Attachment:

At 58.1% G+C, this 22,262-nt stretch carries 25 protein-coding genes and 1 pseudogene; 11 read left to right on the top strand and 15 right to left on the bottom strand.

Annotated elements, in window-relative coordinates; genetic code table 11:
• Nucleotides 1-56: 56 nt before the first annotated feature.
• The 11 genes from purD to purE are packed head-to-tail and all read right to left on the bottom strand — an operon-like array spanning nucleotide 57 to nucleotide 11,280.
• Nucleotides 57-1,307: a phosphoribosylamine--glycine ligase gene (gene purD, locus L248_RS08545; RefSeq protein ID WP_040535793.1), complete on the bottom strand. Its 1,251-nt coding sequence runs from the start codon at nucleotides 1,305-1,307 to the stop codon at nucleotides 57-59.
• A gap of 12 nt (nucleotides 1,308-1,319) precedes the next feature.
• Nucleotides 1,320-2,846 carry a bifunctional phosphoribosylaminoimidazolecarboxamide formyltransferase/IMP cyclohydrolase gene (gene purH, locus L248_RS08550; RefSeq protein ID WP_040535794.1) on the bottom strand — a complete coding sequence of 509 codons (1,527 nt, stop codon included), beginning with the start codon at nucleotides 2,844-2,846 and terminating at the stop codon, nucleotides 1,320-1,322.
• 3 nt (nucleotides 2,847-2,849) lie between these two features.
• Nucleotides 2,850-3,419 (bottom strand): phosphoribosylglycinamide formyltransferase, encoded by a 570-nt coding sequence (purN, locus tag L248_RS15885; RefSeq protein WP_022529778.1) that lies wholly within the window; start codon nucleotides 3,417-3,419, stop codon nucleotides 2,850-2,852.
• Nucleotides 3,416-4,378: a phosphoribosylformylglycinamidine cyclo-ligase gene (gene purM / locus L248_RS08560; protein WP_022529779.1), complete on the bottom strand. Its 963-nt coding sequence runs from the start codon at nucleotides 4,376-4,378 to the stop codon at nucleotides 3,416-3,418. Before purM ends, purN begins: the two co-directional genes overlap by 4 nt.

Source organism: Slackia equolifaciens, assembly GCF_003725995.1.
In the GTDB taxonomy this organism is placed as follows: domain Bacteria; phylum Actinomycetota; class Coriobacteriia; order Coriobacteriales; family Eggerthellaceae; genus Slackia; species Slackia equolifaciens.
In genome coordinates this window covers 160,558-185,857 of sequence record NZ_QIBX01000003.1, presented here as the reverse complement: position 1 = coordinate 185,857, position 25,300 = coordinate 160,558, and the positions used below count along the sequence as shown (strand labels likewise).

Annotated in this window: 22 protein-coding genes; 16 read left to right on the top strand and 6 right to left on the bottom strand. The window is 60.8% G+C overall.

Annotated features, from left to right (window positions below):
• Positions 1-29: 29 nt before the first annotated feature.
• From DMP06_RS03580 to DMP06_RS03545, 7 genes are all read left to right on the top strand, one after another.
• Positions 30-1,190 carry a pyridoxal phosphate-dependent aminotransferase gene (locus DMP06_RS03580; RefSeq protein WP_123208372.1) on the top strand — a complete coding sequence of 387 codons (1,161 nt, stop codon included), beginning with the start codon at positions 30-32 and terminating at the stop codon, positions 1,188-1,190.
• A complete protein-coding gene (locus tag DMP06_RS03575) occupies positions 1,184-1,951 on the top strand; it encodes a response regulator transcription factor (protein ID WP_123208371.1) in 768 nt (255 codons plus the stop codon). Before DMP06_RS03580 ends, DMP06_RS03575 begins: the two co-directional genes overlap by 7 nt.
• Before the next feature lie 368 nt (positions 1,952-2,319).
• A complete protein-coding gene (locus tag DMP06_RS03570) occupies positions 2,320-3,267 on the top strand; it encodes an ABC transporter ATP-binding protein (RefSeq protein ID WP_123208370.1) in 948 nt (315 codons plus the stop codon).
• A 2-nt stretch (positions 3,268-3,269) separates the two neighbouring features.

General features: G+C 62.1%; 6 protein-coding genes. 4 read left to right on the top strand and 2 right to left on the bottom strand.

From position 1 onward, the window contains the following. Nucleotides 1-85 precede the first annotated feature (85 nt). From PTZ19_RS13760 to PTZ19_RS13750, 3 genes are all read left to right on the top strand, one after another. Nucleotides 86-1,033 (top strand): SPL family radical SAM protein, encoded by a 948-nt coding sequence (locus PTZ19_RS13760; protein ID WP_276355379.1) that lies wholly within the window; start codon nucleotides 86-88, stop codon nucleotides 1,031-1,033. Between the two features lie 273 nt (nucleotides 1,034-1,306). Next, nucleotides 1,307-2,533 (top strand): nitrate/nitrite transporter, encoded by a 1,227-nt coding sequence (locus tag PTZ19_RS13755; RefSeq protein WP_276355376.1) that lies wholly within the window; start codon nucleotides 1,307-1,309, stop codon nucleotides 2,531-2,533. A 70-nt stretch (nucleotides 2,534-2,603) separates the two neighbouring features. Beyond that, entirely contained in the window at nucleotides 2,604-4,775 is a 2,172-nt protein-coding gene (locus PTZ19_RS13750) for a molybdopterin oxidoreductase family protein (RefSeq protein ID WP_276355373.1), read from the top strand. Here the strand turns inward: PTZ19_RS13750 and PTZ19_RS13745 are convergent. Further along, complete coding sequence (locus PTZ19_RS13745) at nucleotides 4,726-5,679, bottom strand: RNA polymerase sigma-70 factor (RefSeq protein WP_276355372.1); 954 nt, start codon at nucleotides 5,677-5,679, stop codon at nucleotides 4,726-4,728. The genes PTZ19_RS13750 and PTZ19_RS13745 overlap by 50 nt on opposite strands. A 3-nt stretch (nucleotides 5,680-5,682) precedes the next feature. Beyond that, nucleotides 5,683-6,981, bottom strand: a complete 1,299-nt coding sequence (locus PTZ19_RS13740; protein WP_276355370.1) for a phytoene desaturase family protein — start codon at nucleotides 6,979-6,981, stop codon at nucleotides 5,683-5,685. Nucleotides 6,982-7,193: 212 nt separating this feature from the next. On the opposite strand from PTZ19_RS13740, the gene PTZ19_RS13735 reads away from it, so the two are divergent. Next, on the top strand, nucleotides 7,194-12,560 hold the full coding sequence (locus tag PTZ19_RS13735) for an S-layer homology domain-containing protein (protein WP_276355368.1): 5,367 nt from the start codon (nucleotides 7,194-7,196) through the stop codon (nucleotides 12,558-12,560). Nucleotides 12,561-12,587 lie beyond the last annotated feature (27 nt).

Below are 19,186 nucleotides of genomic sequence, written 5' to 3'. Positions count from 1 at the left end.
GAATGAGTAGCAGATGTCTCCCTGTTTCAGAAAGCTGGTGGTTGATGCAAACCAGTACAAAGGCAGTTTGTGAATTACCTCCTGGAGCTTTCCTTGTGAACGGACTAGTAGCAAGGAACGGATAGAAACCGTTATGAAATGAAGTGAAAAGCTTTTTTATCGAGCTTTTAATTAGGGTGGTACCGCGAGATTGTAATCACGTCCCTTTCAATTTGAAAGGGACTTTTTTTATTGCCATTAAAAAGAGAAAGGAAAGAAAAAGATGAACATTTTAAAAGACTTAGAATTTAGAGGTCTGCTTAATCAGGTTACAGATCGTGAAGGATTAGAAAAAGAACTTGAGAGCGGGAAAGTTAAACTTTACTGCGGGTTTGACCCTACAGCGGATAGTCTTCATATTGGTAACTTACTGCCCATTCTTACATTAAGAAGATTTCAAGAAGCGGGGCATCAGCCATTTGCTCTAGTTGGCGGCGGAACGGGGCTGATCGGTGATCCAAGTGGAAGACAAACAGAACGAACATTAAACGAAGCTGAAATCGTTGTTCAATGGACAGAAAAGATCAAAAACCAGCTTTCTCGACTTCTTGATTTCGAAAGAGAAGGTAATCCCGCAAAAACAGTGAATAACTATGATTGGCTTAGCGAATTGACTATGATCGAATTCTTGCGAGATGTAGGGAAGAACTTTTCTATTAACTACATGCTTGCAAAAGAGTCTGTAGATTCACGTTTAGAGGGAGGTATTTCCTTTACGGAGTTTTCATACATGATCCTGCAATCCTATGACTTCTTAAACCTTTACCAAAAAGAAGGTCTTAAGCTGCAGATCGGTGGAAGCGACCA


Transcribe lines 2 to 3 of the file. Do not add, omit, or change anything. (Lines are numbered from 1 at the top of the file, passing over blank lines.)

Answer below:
Annotated elements, in window-relative coordinates; genetic code table 11:
• Nucleotides 1-56: 56 nt before the first annotated feature.